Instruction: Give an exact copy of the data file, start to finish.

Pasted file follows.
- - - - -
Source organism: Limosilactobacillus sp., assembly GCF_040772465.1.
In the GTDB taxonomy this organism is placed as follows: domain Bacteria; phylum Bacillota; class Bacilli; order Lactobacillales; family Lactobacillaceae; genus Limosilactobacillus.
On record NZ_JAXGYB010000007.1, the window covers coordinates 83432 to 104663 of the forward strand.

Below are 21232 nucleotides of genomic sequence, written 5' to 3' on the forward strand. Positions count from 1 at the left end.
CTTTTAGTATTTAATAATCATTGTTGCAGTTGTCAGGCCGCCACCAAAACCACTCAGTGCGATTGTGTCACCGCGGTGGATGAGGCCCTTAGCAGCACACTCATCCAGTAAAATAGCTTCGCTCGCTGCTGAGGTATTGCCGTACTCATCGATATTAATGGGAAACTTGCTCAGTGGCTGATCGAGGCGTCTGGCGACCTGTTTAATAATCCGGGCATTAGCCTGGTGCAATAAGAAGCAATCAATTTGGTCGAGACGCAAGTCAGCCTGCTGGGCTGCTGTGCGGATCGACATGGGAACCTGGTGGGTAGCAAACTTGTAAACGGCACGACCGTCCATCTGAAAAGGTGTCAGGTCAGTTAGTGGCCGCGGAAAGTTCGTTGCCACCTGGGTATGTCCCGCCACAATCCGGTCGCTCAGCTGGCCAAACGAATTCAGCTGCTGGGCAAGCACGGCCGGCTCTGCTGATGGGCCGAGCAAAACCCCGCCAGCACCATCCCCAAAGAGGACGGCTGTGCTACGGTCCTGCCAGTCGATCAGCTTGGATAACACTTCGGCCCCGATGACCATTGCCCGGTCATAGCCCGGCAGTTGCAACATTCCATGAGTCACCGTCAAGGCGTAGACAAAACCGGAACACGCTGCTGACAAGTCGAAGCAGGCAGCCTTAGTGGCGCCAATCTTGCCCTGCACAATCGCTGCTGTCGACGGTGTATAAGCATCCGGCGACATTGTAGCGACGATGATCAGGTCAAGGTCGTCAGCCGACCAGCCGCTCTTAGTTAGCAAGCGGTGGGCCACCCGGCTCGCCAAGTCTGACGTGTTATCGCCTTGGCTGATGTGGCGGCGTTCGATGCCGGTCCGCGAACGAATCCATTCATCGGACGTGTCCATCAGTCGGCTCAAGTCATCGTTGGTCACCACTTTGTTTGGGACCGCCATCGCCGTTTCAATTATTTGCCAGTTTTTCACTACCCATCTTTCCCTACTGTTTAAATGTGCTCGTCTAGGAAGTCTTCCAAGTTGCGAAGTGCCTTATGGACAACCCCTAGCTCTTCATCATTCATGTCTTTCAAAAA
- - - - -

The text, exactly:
Source organism: Limosilactobacillus sp., assembly GCF_040772465.1.
In the GTDB taxonomy this organism is placed as follows: domain Bacteria; phylum Bacillota; class Bacilli; order Lactobacillales; family Lactobacillaceae; genus Limosilactobacillus.
On record NZ_JAXGYB010000007.1, the window covers coordinates 83432 to 104663 of the forward strand.

Below are 21232 nucleotides of genomic sequence, written 5' to 3' on the forward strand. Positions count from 1 at the left end.
CTTTTAGTATTTAATAATCATTGTTGCAGTTGTCAGGCCGCCACCAAAACCACTCAGTGCGATTGTGTCACCGCGGTGGATGAGGCCCTTAGCAGCACACTCATCCAGTAAAATAGCTTCGCTCGCTGCTGAGGTATTGCCGTACTCATCGATATTAATGGGAAACTTGCTCAGTGGCTGATCGAGGCGTCTGGCGACCTGTTTAATAATCCGGGCATTAGCCTGGTGCAATAAGAAGCAATCAATTTGGTCGAGACGCAAGTCAGCCTGCTGGGCTGCTGTGCGGATCGACATGGGAACCTGGTGGGTAGCAAACTTGTAAACGGCACGACCGTCCATCTGAAAAGGTGTCAGGTCAGTTAGTGGCCGCGGAAAGTTCGTTGCCACCTGGGTATGTCCCGCCACAATCCGGTCGCTCAGCTGGCCAAACGAATTCAGCTGCTGGGCAAGCACGGCCGGCTCTGCTGATGGGCCGAGCAAAACCCCGCCAGCACCATCCCCAAAGAGGACGGCTGTGCTACGGTCCTGCCAGTCGATCAGCTTGGATAACACTTCGGCCCCGATGACCATTGCCCGGTCATAGCCCGGCAGTTGCAACATTCCATGAGTCACCGTCAAGGCGTAGACAAAACCGGAACACGCTGCTGACAAGTCGAAGCAGGCAGCCTTAGTGGCGCCAATCTTGCCCTGCACAATCGCTGCTGTCGACGGTGTATAAGCATCCGGCGACATTGTAGCGACGATGATCAGGTCAAGGTCGTCAGCCGACCAGCCGCTCTTAGTTAGCAAGCGGTGGGCCACCCGGCTCGCCAAGTCTGACGTGTTATCGCCTTGGCTGATGTGGCGGCGTTCGATGCCGGTCCGCGAACGAATCCATTCATCGGACGTGTCCATCAGTCGGCTCAAGTCATCGTTGGTCACCACTTTGTTTGGGACCGCCATCGCCGTTTCAATTATTTGCCAGTTTTTCACTACCCATCTTTCCCTACTGTTTAAATGTGCTCGTCTAGGAAGTCTTCCAAGTTGCGAAGTGCCTTATGGACAACCCCTAGCTCTTCATCATTCATGTCTTTCAAAAA